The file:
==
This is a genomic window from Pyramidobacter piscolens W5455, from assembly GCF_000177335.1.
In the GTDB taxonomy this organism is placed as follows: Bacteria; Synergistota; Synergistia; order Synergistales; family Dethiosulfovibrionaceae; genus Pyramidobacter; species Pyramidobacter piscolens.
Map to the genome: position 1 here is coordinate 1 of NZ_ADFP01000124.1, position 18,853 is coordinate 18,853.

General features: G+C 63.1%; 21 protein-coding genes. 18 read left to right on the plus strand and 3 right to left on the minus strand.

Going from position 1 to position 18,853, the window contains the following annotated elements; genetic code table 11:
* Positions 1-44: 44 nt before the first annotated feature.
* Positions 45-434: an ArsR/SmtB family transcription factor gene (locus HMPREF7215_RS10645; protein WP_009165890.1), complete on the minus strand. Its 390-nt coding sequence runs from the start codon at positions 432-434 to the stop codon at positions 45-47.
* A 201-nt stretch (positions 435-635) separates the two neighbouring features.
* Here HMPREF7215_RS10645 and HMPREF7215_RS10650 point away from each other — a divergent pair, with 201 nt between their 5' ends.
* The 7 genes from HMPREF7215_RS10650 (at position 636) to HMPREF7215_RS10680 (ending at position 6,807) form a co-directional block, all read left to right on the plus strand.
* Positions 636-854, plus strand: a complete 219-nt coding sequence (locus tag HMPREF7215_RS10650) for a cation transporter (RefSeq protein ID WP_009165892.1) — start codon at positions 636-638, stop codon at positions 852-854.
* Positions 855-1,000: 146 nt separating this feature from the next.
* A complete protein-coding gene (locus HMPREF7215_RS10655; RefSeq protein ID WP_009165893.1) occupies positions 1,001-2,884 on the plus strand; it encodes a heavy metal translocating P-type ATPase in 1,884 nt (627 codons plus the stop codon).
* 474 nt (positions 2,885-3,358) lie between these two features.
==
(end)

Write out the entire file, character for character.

This is a genomic window from Pyramidobacter piscolens W5455, from assembly GCF_000177335.1.
In the GTDB taxonomy this organism is placed as follows: Bacteria; Synergistota; Synergistia; order Synergistales; family Dethiosulfovibrionaceae; genus Pyramidobacter; species Pyramidobacter piscolens.
Map to the genome: position 1 here is coordinate 1 of NZ_ADFP01000124.1, position 18,853 is coordinate 18,853.

General features: G+C 63.1%; 21 protein-coding genes. 18 read left to right on the plus strand and 3 right to left on the minus strand.

Going from position 1 to position 18,853, the window contains the following annotated elements; genetic code table 11:
* Positions 1-44: 44 nt before the first annotated feature.
* Positions 45-434: an ArsR/SmtB family transcription factor gene (locus HMPREF7215_RS10645; protein WP_009165890.1), complete on the minus strand. Its 390-nt coding sequence runs from the start codon at positions 432-434 to the stop codon at positions 45-47.
* A 201-nt stretch (positions 435-635) separates the two neighbouring features.
* Here HMPREF7215_RS10645 and HMPREF7215_RS10650 point away from each other — a divergent pair, with 201 nt between their 5' ends.
* The 7 genes from HMPREF7215_RS10650 (at position 636) to HMPREF7215_RS10680 (ending at position 6,807) form a co-directional block, all read left to right on the plus strand.
* Positions 636-854, plus strand: a complete 219-nt coding sequence (locus tag HMPREF7215_RS10650) for a cation transporter (RefSeq protein ID WP_009165892.1) — start codon at positions 636-638, stop codon at positions 852-854.
* Positions 855-1,000: 146 nt separating this feature from the next.
* A complete protein-coding gene (locus HMPREF7215_RS10655; RefSeq protein ID WP_009165893.1) occupies positions 1,001-2,884 on the plus strand; it encodes a heavy metal translocating P-type ATPase in 1,884 nt (627 codons plus the stop codon).
* 474 nt (positions 2,885-3,358) lie between these two features.